Companies can collaborate with Synfuels Americas on research and development to improve the performance of technologies and lower costs for manufacturing.
Synfuels Americas’ parent company, Synfuels China, helped with the design and licensed their technologies to one of the world’s largest commercial CTL plants at 100,000 barrels per day of liquid products produced, which will be commissioned in 2016. A 25,000 barrels per day CTL plant will also be commissioned in 2016 using Synfuels China's technologies. Both plants will produce low-sulfur diesel. Synfuels China has also served as the EPC for three successful prototype CTL plants using their proprietary technology. All technology is developed in-house starting from fundamental laboratory research, with more than 80 patents filed.
Research and development on theoretical and fundamental issues impacting conversion processes is led by the R&D branch of our parent company. All technological services provided by Synfuels Americas are originally developed from fundamental research, tested at the pilot scale, and then expanded to commercial-scale technology.
Access to cutting-edge research and basic catalytic mechanisms for Fischer-Tropsch synthesis processes. Key areas of basic research include:
General technology and plant process simulation and modeling research is critical for developing technology at the frontier of the energy conversion industry.
Key areas for research in simulation and modeling include:
Thorough research is conducted related to a wide range of Fischer-Tropsch synthesis and product refining processes.
Key areas of specific process-based research include:
The spread of products produced via Fischer-Tropsch synthesis is influenced by many variables: temperature, feed gas composition, pressure, catalyst type and promoters. Known metals for Fischer-Tropsch catalysis are iron, cobalt, ruthenium, and nickel. Ruthenium has reserves too low for commercial applications and as a result is expensive. Nickel is good for methanation and methane reforming, but iron and cobalt catalysts are the focus of most research for improving catalysts for Fischer-Tropsch synthesis reactions.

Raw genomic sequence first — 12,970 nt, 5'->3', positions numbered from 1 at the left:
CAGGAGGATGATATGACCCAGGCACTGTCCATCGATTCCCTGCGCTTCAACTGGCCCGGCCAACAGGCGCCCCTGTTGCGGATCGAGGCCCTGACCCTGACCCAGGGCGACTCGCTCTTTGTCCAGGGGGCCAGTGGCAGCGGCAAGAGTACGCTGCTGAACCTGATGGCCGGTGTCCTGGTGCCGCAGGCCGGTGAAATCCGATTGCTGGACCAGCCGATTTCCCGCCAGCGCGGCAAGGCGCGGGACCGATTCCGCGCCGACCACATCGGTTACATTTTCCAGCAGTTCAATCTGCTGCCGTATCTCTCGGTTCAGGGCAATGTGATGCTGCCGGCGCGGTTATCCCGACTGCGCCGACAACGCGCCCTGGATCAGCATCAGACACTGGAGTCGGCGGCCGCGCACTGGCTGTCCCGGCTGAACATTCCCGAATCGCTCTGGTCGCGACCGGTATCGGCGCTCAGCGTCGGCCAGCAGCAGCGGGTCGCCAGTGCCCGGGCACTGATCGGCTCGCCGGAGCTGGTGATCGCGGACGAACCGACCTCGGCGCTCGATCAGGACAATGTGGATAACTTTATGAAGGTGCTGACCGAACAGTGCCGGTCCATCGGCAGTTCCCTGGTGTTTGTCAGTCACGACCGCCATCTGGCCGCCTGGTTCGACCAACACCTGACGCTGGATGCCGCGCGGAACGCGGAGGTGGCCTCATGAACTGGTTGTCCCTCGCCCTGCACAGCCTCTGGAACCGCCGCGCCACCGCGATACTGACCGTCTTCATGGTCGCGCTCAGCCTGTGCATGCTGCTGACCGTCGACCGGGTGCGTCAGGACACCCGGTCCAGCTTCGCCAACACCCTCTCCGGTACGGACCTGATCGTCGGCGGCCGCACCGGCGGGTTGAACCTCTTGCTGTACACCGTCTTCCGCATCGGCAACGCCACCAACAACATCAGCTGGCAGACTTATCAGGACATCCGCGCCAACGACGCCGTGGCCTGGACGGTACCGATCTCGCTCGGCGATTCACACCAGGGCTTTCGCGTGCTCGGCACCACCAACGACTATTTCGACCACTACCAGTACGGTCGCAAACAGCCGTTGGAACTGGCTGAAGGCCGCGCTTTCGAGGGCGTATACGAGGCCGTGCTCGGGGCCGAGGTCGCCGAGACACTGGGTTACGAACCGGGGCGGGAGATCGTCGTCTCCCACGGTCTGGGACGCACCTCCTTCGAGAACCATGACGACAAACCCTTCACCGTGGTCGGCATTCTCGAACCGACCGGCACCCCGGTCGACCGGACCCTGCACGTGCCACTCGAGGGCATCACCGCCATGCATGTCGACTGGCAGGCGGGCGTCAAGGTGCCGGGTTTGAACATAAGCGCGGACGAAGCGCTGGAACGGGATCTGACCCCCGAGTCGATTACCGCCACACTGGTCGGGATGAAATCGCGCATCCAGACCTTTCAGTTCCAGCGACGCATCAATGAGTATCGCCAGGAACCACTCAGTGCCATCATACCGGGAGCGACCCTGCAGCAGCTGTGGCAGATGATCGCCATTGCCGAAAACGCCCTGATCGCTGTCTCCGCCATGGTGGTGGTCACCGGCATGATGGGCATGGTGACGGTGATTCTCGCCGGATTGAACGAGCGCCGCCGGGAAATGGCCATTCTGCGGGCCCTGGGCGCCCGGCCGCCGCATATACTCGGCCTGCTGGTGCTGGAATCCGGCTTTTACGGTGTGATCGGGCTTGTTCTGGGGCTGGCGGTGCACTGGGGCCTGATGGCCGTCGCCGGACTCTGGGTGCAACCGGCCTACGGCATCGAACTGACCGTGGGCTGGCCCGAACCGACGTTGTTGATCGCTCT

Critical objectives for creating more efficient catalysts are improving the useful life, activity and stability of the catalyst so that it may be reused with minimal additional catalyst input. Other general requirements for improving catalysts are high selectivity for desirable products (e.g., low methane and high C5+) and mechanical robustness (e.g., the optimal particle size and density).
Iron-based catalysts produce more olefins and oxygenates than cobalt-based catalysts. Iron is also considered more versatile with regards to determining the H2/CO ratio, operational temperatures, pressures and product selectivity. Iron-based Fischer-Tropsch synthesis is able to produce light hydrocarbons for the fuel and chemical industry and heavier hydrocarbons (C35+) for the wax market. Compared to the other metals suitable for Fischer-Tropsch synthesis reactions, iron is a cheap raw material and is on average 250 times less expensive than cobalt. While iron is believed to be more tolerant of poisoning (e.g., sulfur in the synthesis gas), the disadvantage is the iron catalyst can deactivate quickly requiring additional catalyst input.
Synfuels China’s carefully structured iron catalyst (named SynFT-I) for its medium temperature (275°C) slurry-bed Fischer-Tropsch synthesis process has record-breaking hydrocarbon productivity and very low methane selectivity (less than 3% by weight). These iron-based catalysts have high activity and high selectivity for C5+, greater than 92% and frequently more than 96%. The catalyst is easily separated from any waxes and is able to produce 1,200 tons of high quality C3+ products per ton of catalyst utilized. The highly active nature of SynFT-I lowers the required solid catalyst charge in the slurry-bed reactor. Productivity is high at 1.00 - 1.40 grams product per gram of catalyst per hour. The proprietary Fischer-Tropsch process has a high oil production capability of 7,000 – 10,000 barrels of oil per barrel of catalyst. Superior byproducts include high quality synthetic crudes with very low oxygenates, especially acids. The iron-based catalyst used in the medium temperature slurry-bed Fischer-Tropsch synthesis process has high attrition resistance and is easy to integrate with both coal and gas processes.